Women of all ages are welcome to join Women on Farms. The key criterion is an interest in farming and farming women – you do not have to be a farmer to participate. Our next farm visit will be on Tuesday 1 June to see a welsh black cattle stud at Tynong North. Phone the Secretary for more details – Jean Irvine on 56221236, or, for information about the 2010 calendar of activities look at the website www.womenonfarms.org

For enquiries about this article, contact: Mary Hughes, Ph. 03 5628 4195.

April 2010

Red-Eared Slider Turtles – heard of them?  Heard of Cane Toads?  From what research officers at DPI’s Ellinbank facility described, some of their research may be critical to whether Victoria has to contend with a pest problem as damaging as the cane toad blight in Australia’s tropical north.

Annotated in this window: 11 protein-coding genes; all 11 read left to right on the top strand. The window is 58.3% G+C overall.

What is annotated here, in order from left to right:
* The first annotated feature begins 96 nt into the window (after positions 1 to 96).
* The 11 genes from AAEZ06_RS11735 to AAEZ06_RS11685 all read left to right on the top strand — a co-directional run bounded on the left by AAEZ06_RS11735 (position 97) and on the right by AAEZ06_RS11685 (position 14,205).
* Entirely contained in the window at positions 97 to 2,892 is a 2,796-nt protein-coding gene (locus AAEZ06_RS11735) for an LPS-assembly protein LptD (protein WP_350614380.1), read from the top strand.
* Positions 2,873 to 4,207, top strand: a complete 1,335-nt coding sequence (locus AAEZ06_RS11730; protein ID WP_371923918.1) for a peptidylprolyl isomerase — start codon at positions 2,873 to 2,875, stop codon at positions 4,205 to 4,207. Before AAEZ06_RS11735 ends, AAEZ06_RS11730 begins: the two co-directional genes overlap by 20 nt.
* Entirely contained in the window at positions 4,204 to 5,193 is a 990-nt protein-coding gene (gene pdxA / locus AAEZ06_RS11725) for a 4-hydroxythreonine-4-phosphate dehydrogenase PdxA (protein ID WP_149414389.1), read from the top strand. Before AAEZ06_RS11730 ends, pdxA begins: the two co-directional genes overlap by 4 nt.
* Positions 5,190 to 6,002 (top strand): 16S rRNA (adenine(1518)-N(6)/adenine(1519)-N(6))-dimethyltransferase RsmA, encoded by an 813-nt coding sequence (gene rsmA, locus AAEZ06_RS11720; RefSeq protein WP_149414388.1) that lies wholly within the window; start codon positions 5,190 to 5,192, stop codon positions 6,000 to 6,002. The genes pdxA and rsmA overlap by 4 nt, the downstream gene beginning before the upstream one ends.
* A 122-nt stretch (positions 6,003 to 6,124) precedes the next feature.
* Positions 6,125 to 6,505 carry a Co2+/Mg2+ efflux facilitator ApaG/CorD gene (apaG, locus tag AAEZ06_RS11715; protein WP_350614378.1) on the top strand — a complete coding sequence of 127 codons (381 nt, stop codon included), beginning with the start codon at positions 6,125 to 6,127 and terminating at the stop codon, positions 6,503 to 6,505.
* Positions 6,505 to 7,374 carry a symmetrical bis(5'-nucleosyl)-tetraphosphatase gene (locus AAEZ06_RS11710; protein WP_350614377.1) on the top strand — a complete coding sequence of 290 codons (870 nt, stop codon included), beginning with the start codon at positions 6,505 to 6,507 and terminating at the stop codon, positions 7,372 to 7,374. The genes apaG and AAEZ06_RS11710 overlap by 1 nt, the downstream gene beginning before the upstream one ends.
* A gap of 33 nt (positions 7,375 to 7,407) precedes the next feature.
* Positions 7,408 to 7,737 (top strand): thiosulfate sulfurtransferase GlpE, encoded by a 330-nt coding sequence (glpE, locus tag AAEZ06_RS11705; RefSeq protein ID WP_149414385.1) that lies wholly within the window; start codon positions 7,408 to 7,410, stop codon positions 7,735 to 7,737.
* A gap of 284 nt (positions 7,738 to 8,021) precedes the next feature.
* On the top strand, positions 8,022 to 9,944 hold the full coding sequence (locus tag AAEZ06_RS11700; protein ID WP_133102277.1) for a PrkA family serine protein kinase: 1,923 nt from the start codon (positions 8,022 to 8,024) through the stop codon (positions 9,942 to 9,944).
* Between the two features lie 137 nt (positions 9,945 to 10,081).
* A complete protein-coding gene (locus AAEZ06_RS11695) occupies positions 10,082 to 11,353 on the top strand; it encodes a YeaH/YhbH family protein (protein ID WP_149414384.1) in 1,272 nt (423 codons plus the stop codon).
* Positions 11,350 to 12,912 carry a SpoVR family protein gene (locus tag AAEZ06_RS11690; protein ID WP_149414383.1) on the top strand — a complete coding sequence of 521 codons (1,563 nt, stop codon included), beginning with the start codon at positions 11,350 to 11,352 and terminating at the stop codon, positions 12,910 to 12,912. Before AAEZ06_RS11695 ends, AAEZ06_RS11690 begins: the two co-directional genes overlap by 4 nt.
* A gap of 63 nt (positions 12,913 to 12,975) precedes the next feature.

This study was among those presented to the WOF group when our monthly visit in April took us to Ellinbank.  Here we were hosted and feasted on current research presentations.  Now, back to the Red-Eared Slider Turtles which were brought into Australia as ‘pets’ from the USA and which, when foolishly released into dams and creeks seriously threaten native aquatic species.  DPI officers cautioned that this research is new and thus tentative.  We all felt that we needed to spread the word to keep an eye out for unusual dark shelled and red-eared turtles in local dams, streams and public reserves.  See them – call the DPI!